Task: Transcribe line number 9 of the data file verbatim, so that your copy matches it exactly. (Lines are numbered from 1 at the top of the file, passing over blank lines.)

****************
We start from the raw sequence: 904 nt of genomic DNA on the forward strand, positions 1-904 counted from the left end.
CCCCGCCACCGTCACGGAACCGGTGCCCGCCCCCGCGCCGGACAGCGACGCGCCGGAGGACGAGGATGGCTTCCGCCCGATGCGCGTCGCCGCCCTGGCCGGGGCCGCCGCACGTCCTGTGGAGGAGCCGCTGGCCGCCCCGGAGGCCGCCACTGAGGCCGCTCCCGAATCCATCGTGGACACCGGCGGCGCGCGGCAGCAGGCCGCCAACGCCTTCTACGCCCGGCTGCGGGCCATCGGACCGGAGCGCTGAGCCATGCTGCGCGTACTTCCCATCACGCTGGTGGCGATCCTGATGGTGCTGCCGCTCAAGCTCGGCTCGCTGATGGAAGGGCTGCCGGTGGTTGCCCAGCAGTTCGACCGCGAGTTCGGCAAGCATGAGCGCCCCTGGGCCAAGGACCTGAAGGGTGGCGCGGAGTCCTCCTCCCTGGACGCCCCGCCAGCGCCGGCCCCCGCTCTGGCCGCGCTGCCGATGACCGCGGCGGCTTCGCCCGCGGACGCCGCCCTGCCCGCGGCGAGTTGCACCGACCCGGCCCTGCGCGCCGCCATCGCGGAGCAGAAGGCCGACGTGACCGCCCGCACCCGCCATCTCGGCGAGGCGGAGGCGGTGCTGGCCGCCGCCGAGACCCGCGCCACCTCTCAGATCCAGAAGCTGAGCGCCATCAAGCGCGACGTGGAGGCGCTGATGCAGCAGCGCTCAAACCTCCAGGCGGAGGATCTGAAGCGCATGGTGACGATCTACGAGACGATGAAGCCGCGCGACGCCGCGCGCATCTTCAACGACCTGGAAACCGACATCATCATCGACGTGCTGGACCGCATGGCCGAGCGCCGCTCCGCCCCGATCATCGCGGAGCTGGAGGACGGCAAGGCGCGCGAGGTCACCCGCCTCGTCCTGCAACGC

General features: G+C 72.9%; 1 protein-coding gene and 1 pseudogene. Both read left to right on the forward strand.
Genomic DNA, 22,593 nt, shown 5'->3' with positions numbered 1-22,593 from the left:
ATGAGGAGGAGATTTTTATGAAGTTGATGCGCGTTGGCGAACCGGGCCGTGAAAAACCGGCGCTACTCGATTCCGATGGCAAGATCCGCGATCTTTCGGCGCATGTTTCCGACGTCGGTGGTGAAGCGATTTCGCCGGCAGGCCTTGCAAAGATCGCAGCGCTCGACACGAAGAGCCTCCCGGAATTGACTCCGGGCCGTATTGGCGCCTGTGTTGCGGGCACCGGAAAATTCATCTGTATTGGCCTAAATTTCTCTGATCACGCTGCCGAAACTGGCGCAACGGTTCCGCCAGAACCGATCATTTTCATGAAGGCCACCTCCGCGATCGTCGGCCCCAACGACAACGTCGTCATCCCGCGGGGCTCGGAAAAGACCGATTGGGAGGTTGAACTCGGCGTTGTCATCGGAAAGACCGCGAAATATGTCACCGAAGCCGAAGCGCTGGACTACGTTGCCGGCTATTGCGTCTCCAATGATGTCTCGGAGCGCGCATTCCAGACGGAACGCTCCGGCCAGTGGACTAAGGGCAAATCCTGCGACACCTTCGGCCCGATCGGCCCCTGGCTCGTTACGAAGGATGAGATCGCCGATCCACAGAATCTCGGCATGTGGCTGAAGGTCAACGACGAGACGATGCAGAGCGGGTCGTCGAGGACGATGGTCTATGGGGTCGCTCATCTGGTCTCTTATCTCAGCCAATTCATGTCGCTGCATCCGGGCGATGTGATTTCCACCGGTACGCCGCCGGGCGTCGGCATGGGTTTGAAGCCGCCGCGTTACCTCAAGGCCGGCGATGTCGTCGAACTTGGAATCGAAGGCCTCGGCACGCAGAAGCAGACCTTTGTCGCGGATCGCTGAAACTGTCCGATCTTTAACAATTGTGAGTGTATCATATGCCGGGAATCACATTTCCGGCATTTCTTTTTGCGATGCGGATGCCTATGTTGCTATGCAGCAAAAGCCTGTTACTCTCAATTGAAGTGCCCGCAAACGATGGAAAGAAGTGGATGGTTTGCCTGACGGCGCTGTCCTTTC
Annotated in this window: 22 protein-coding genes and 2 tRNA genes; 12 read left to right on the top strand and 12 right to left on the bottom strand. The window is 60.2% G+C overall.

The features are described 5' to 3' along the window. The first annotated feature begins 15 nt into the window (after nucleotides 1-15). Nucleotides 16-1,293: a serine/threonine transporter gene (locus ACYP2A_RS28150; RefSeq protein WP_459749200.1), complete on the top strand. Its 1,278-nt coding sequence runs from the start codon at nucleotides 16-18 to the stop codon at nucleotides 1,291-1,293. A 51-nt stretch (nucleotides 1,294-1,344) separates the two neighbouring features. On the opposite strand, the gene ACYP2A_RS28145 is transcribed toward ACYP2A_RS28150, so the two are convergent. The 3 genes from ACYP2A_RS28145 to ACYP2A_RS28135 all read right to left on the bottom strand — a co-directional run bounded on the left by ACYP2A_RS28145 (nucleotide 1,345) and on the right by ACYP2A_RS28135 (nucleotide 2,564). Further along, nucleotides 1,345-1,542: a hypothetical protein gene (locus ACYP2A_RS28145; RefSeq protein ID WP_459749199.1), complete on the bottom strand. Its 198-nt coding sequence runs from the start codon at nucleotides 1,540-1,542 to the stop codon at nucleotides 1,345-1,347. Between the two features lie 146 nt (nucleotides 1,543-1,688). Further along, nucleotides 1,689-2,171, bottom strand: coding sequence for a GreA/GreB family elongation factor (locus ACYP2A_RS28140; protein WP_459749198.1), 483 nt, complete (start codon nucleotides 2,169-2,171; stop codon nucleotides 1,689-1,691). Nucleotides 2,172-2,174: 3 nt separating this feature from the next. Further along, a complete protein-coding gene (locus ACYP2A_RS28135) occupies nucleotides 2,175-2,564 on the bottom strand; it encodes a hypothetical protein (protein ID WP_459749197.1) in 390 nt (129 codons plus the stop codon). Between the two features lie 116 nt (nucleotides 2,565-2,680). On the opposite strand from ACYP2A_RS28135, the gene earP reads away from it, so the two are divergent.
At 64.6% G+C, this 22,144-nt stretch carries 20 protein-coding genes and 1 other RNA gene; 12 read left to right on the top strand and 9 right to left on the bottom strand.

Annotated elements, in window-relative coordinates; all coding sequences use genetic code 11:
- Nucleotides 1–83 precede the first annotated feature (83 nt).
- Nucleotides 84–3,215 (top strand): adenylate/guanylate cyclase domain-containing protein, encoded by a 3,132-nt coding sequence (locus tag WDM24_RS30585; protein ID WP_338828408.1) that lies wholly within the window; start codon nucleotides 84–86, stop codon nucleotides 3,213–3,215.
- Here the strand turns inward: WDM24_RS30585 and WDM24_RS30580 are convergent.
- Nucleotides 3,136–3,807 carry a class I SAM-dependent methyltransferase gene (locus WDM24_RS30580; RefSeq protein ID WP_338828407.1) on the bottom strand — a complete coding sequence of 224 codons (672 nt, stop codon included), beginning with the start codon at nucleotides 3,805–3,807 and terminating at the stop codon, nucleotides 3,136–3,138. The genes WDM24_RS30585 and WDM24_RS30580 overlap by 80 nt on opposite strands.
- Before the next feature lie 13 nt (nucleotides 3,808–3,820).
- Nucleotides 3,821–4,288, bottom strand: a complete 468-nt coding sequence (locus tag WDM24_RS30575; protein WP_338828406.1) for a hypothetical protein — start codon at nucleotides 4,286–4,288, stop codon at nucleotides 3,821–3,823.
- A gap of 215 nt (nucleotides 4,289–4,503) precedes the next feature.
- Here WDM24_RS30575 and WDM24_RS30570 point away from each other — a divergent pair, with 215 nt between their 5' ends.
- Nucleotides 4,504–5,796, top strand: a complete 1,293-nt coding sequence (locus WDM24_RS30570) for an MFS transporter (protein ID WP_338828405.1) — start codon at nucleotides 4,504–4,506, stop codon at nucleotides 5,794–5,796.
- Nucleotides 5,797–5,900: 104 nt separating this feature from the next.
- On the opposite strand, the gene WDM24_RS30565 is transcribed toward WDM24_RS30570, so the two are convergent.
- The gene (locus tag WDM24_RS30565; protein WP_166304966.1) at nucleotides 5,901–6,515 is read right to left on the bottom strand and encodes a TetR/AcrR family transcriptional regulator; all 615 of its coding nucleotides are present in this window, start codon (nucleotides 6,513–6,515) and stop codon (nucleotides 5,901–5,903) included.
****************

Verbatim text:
Annotated elements, in window-relative coordinates; all coding sequences use genetic code 11: